Business Resilience

Directors will soon be responsible for their company’s cyber risk security – here’s what it means for you

According to the Morrison Government’s latest cybersecurity strategy, directors, boards and managers of the ASX top 200 companies will need to prepare for additional duties.

Rowan St Clair
Rowan brings a wealth of knowledge in applying business insights to the technical elements of accredited certification, facilitating companies and individuals through the certification journey and continual improvement.

Under the Corporation Act, directors will need to improve their company’s cyber risk security in order to protect customer and client credentials. It is not yet known what their new duties will be, but the Treasury is also set to implement duties similar to those in banks, insurers and superannuation funds.

However, this isn’t new information.

Additional cyber risk security was referenced in paragraph 36 of Australia’s Cyber Security Strategy 2020 which was released by Home Affairs Minister Peter Dutton last year.

The reference was vague and various reforms were suggested, but it said that business owners will need to consider “the role of privacy, consumer and data protection laws; duties for company directors and other business entities; and obligations on manufacturers of internet-connected devices”.

Director duties will change in the second half of this year. But what does it mean for you?

What are cyber risks?

man working on a computer

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Cyber risk is defined as the exposure to harm or loss from a breach of information systems. It is also related to technical infrastructure and the use of technology within the business.

Cyber attacks can occur in a number of ways, and it’s not always intentional:

  • Internal Malicious: Deliberate acts of sabotage or theft committed by an employee or an insider. For example, a disgruntled employee might delete key information before leaving the business.
  • Internal Unintentional: Acts leading to damage or loss stemming from human error by an employee or an insider. For some perspective, around 95% of cybersecurity breaches are caused by human error.
  • External Malicious: Premeditated attacks from outside parties like criminal syndicates, hacktivists, and nation-states. Examples include network infiltration, extraction of intellectual property, and denial-of-service attacks that cause system availability issues, business interruptions, or interference with the proper performance of connected devices like medical devices or industrial systems.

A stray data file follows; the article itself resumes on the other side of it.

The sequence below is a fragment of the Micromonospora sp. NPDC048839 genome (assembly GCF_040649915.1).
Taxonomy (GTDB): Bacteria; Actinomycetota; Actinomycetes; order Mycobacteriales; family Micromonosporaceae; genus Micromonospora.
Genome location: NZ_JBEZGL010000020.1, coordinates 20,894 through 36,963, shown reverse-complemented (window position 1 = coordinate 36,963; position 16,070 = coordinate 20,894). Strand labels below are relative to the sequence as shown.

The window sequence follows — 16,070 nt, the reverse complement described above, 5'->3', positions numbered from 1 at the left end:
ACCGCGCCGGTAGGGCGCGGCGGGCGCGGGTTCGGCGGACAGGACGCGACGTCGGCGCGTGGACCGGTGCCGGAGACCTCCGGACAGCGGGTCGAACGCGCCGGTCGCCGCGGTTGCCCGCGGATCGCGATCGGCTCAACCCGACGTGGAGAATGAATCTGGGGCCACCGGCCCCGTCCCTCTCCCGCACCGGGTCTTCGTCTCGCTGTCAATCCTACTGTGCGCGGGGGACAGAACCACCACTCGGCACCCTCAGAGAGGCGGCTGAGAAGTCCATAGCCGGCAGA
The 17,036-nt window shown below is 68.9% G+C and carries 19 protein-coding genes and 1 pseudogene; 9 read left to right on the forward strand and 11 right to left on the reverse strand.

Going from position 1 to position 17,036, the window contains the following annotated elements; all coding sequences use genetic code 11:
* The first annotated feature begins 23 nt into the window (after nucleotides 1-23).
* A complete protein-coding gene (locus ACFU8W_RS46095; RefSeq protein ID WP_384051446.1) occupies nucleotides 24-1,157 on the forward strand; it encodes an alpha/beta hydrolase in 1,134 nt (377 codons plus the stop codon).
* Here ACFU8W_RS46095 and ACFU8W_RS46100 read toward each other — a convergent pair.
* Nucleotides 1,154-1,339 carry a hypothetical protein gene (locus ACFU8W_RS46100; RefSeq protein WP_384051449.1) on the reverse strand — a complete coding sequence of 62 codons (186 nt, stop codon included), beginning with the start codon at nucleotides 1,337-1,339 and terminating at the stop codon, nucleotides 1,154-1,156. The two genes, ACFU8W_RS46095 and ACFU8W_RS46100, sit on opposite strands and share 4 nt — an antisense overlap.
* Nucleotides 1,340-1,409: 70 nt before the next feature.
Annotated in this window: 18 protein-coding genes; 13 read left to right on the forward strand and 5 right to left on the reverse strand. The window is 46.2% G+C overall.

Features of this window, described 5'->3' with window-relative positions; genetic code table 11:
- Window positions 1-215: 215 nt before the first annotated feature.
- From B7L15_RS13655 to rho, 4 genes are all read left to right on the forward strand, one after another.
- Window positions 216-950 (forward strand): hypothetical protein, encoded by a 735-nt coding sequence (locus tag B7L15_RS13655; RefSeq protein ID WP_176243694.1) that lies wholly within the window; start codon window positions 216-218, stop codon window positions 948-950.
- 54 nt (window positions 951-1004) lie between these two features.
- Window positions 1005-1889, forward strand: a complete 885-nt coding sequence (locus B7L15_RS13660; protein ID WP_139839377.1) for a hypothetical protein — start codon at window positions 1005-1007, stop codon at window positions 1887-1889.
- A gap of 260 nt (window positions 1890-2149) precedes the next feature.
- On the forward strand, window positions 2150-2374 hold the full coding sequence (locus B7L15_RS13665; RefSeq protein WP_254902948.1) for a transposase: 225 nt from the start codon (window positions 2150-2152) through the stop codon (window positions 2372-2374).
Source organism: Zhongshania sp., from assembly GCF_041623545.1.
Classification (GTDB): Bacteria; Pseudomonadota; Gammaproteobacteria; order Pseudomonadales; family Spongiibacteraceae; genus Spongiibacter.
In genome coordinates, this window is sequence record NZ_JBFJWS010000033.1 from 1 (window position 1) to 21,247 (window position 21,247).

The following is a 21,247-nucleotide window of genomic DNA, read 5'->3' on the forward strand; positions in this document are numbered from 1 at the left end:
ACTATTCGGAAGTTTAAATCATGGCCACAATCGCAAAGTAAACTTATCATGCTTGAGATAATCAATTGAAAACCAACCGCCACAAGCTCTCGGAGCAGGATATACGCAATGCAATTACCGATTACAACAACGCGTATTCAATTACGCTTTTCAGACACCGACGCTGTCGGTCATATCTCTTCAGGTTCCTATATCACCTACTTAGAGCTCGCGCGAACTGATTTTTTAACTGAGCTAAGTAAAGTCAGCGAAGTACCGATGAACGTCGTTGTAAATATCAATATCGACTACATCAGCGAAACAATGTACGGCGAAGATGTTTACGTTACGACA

• External Unintentional: Similar to the internal unintentional, these can cause loss or damage to your business but are not deliberate. For example, a third party partner experiencing technical issues can impact system availability, or there might be a natural disaster.

Recent statistics have shown a huge increase in cyber attacks since COVID-19 started. With many businesses moving online to help prevent the spread of the virus, hackers have more opportunities to attack and employees have more technology to contend with.

Now, remote workers are a target for cybercriminals and the worst part is only 5% of businesses are protected against cybersecurity risks.

That’s why the new reforms are so important.

What does this mean for you?

person working at a computer

Image: Unsplash

The Morrison Government will boost Australia’s cyber risk security over the next 10 years with a budget of $1.67 billion – but who will it impact?

APRA-regulated entities will undergo systematic testing and will need to provide assurance regarding the effectiveness of their information security controls. Right now, only 15% of ASX 200 companies are regulated by APRA, meaning 170 companies will need to make a lot of changes and take on new responsibilities in a short amount of time.

The Australian Signals Directorate (under ministerial approval) will be able to step in if they believe a company or organisation is “unwilling or unable” to respond to a cyber attack. However, this will only occur under extreme circumstances.

“There are sensors and capabilities that governments will always have as a sovereign capability that allow us to see what’s going on in a way that even the most well-resourced and the most well-credentialled cyber security firm could never see because we can, through various means, see the attacker come from the other side,” Secretary of the Department of Home Affairs Mike Pezzullo said on the matter.

In light of the upcoming changes and the ASD’s ability to step in only under “extreme” circumstances, it is imperative to protect your business with ISO 27001 certification.

ISO 27001 standards help organisations keep information assets secure. A sturdy information security management system (ISMS) can help protect financial information, intellectual property, employee details, and third-party information, ensuring you are not exposed to risk or liability.

How we can help improve your cyber risk management

Our role at QMS is to assess existing ISMS and identify areas requiring improvement, from IT systems to training team members through accredited certification.

Once your ISMS has been completed and implemented, we can assess your ISMS against ISO 27001 and complete the required periodic assessments.

Learn more about the value and benefits of ISO 27001, or contact us to book an assessment with QMS.

Image: Unsplash

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